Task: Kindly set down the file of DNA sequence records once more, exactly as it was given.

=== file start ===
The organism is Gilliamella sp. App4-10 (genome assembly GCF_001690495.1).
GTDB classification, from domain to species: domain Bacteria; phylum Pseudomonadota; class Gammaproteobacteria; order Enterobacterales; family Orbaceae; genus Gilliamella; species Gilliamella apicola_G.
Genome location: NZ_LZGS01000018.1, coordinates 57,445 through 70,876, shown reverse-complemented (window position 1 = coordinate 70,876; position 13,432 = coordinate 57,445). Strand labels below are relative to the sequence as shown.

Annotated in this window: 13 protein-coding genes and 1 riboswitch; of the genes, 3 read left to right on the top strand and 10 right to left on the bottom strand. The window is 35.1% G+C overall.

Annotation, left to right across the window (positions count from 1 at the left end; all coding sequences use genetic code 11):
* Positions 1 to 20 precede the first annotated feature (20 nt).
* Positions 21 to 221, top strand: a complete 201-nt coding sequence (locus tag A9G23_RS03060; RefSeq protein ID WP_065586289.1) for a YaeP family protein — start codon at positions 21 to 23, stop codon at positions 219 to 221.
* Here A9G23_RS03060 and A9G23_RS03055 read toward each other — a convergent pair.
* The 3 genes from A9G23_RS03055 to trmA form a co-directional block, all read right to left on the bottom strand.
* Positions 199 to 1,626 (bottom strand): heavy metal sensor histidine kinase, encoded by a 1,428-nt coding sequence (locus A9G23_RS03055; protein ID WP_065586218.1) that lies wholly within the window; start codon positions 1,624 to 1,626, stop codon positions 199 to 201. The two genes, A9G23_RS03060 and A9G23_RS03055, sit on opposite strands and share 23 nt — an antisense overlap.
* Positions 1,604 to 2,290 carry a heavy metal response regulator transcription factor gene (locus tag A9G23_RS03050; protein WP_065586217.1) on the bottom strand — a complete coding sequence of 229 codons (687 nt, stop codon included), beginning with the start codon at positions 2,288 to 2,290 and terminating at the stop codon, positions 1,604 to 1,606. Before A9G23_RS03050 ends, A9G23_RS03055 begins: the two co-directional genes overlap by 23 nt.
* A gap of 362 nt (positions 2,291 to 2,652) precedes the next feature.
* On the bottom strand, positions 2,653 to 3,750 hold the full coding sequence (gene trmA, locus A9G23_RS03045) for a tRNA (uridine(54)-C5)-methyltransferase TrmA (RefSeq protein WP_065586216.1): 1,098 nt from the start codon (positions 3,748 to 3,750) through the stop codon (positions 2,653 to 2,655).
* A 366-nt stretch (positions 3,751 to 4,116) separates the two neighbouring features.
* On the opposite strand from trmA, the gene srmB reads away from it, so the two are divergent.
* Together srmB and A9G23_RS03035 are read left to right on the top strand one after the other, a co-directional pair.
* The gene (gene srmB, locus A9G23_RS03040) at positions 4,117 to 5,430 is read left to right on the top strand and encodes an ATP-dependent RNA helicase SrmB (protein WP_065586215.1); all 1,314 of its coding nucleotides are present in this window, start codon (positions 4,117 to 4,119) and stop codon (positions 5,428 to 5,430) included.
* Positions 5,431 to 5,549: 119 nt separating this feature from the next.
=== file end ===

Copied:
The organism is Gilliamella sp. App4-10 (genome assembly GCF_001690495.1).
GTDB classification, from domain to species: domain Bacteria; phylum Pseudomonadota; class Gammaproteobacteria; order Enterobacterales; family Orbaceae; genus Gilliamella; species Gilliamella apicola_G.
Genome location: NZ_LZGS01000018.1, coordinates 57,445 through 70,876, shown reverse-complemented (window position 1 = coordinate 70,876; position 13,432 = coordinate 57,445). Strand labels below are relative to the sequence as shown.

Annotated in this window: 13 protein-coding genes and 1 riboswitch; of the genes, 3 read left to right on the top strand and 10 right to left on the bottom strand. The window is 35.1% G+C overall.

Annotation, left to right across the window (positions count from 1 at the left end; all coding sequences use genetic code 11):
* Positions 1 to 20 precede the first annotated feature (20 nt).
* Positions 21 to 221, top strand: a complete 201-nt coding sequence (locus tag A9G23_RS03060; RefSeq protein ID WP_065586289.1) for a YaeP family protein — start codon at positions 21 to 23, stop codon at positions 219 to 221.
* Here A9G23_RS03060 and A9G23_RS03055 read toward each other — a convergent pair.
* The 3 genes from A9G23_RS03055 to trmA form a co-directional block, all read right to left on the bottom strand.
* Positions 199 to 1,626 (bottom strand): heavy metal sensor histidine kinase, encoded by a 1,428-nt coding sequence (locus A9G23_RS03055; protein ID WP_065586218.1) that lies wholly within the window; start codon positions 1,624 to 1,626, stop codon positions 199 to 201. The two genes, A9G23_RS03060 and A9G23_RS03055, sit on opposite strands and share 23 nt — an antisense overlap.
* Positions 1,604 to 2,290 carry a heavy metal response regulator transcription factor gene (locus tag A9G23_RS03050; protein WP_065586217.1) on the bottom strand — a complete coding sequence of 229 codons (687 nt, stop codon included), beginning with the start codon at positions 2,288 to 2,290 and terminating at the stop codon, positions 1,604 to 1,606. Before A9G23_RS03050 ends, A9G23_RS03055 begins: the two co-directional genes overlap by 23 nt.
* A gap of 362 nt (positions 2,291 to 2,652) precedes the next feature.
* On the bottom strand, positions 2,653 to 3,750 hold the full coding sequence (gene trmA, locus A9G23_RS03045) for a tRNA (uridine(54)-C5)-methyltransferase TrmA (RefSeq protein WP_065586216.1): 1,098 nt from the start codon (positions 3,748 to 3,750) through the stop codon (positions 2,653 to 2,655).
* A 366-nt stretch (positions 3,751 to 4,116) separates the two neighbouring features.
* On the opposite strand from trmA, the gene srmB reads away from it, so the two are divergent.
* Together srmB and A9G23_RS03035 are read left to right on the top strand one after the other, a co-directional pair.
* The gene (gene srmB, locus A9G23_RS03040) at positions 4,117 to 5,430 is read left to right on the top strand and encodes an ATP-dependent RNA helicase SrmB (protein WP_065586215.1); all 1,314 of its coding nucleotides are present in this window, start codon (positions 4,117 to 4,119) and stop codon (positions 5,428 to 5,430) included.
* Positions 5,431 to 5,549: 119 nt separating this feature from the next.